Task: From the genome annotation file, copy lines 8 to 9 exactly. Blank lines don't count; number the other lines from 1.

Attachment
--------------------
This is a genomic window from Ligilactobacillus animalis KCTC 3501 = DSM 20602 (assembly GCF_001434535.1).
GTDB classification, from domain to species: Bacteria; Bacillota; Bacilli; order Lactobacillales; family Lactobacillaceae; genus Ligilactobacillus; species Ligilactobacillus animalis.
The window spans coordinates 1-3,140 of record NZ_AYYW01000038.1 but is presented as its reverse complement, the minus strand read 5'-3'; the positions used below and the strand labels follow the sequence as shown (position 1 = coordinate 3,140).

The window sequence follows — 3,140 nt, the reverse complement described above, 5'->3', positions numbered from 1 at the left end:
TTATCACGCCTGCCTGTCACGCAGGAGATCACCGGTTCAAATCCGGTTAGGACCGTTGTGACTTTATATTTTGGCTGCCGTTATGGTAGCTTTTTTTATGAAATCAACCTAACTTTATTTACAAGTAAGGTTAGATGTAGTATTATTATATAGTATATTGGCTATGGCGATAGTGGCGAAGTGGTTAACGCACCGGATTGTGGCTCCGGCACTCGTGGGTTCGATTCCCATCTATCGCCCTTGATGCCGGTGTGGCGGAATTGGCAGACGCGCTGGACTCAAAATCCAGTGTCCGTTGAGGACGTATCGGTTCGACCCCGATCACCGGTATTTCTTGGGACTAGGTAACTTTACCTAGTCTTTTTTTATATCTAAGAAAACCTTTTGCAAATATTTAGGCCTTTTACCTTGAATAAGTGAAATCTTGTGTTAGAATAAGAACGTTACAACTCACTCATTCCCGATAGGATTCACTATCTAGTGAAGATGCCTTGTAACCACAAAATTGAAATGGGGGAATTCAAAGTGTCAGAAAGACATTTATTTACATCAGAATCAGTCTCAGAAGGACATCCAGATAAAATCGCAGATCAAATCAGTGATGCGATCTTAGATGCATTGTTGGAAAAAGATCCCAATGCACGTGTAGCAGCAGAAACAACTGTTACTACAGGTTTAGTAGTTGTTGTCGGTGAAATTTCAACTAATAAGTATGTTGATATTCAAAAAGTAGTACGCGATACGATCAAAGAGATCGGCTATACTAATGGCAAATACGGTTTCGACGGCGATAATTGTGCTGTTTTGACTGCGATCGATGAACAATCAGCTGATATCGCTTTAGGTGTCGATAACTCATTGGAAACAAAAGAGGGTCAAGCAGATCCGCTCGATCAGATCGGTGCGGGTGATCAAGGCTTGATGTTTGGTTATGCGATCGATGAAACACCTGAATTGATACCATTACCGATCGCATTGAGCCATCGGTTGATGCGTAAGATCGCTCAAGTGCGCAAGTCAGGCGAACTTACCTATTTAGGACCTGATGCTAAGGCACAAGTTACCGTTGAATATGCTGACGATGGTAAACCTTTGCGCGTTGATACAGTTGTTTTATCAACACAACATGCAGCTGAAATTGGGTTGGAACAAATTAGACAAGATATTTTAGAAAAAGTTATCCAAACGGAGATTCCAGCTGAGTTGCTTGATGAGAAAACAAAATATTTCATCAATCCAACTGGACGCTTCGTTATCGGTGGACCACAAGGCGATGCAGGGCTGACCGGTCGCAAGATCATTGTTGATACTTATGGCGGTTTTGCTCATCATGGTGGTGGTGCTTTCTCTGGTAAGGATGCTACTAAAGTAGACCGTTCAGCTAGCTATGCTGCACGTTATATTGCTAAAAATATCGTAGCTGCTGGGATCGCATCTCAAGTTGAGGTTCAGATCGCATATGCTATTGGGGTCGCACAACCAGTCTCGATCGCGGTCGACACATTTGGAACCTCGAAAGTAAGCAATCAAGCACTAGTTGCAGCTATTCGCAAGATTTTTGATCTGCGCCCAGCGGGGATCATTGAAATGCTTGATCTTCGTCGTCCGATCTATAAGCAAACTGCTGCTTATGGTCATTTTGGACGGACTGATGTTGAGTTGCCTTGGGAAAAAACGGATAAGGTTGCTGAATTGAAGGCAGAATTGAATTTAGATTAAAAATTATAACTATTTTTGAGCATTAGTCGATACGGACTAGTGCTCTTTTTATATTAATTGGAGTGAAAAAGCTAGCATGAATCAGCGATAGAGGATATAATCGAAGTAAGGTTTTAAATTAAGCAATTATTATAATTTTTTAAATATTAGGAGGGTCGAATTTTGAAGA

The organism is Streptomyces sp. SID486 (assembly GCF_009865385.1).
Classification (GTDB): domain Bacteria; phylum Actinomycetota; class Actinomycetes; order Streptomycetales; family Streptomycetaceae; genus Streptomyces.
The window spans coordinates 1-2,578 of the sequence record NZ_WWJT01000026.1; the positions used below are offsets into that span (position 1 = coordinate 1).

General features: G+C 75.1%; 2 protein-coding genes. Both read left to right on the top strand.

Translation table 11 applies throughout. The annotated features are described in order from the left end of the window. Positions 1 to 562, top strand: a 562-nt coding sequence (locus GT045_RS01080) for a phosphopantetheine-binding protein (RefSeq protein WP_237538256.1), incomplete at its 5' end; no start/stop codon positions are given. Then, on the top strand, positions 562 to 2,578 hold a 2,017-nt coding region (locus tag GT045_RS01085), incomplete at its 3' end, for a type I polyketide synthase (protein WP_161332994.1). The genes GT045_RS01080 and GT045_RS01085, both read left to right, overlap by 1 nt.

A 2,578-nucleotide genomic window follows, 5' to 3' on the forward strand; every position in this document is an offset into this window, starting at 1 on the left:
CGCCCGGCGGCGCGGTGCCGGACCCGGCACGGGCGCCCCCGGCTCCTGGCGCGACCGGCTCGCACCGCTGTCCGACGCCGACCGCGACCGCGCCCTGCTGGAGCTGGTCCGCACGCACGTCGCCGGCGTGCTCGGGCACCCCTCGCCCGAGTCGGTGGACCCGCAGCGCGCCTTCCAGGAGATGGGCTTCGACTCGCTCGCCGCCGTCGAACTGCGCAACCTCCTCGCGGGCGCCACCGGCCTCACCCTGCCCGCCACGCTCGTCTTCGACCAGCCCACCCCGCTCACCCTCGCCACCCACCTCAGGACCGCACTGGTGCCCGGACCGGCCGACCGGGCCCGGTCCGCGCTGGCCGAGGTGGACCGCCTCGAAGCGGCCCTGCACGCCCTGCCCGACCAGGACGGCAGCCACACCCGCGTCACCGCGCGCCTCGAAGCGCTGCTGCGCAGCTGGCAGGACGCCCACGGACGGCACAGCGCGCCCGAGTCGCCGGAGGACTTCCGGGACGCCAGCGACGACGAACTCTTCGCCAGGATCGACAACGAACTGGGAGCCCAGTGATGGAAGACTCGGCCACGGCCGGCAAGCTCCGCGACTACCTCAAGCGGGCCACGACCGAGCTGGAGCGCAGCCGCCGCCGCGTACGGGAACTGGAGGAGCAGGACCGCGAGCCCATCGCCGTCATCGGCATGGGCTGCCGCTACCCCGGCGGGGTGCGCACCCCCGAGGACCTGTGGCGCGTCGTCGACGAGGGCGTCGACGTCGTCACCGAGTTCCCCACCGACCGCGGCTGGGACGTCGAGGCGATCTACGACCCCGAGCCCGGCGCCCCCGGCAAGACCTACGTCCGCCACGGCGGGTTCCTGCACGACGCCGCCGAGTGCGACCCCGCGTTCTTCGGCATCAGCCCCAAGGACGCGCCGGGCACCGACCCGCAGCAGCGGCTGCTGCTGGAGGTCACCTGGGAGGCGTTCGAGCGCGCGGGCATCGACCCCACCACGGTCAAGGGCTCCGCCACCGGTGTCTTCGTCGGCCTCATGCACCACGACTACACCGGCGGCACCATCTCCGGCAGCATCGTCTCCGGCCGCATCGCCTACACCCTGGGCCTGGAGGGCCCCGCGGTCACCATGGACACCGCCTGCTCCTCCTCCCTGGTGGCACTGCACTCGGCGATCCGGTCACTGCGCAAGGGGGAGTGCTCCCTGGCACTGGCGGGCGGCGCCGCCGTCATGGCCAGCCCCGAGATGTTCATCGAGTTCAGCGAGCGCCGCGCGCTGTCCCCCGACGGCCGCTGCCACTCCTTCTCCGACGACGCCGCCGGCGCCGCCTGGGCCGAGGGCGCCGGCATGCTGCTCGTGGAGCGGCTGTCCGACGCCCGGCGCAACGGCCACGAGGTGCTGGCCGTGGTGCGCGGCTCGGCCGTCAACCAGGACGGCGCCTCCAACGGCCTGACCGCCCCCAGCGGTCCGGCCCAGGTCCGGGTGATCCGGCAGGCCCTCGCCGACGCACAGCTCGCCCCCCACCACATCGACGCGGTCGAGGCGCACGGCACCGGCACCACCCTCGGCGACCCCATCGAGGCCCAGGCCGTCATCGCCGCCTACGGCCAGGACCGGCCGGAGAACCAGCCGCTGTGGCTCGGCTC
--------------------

The window spans coordinates 1-2,578 of the sequence record NZ_WWJT01000026.1; the positions used below are offsets into that span (position 1 = coordinate 1).

General features: G+C 75.1%; 2 protein-coding genes. Both read left to right on the top strand.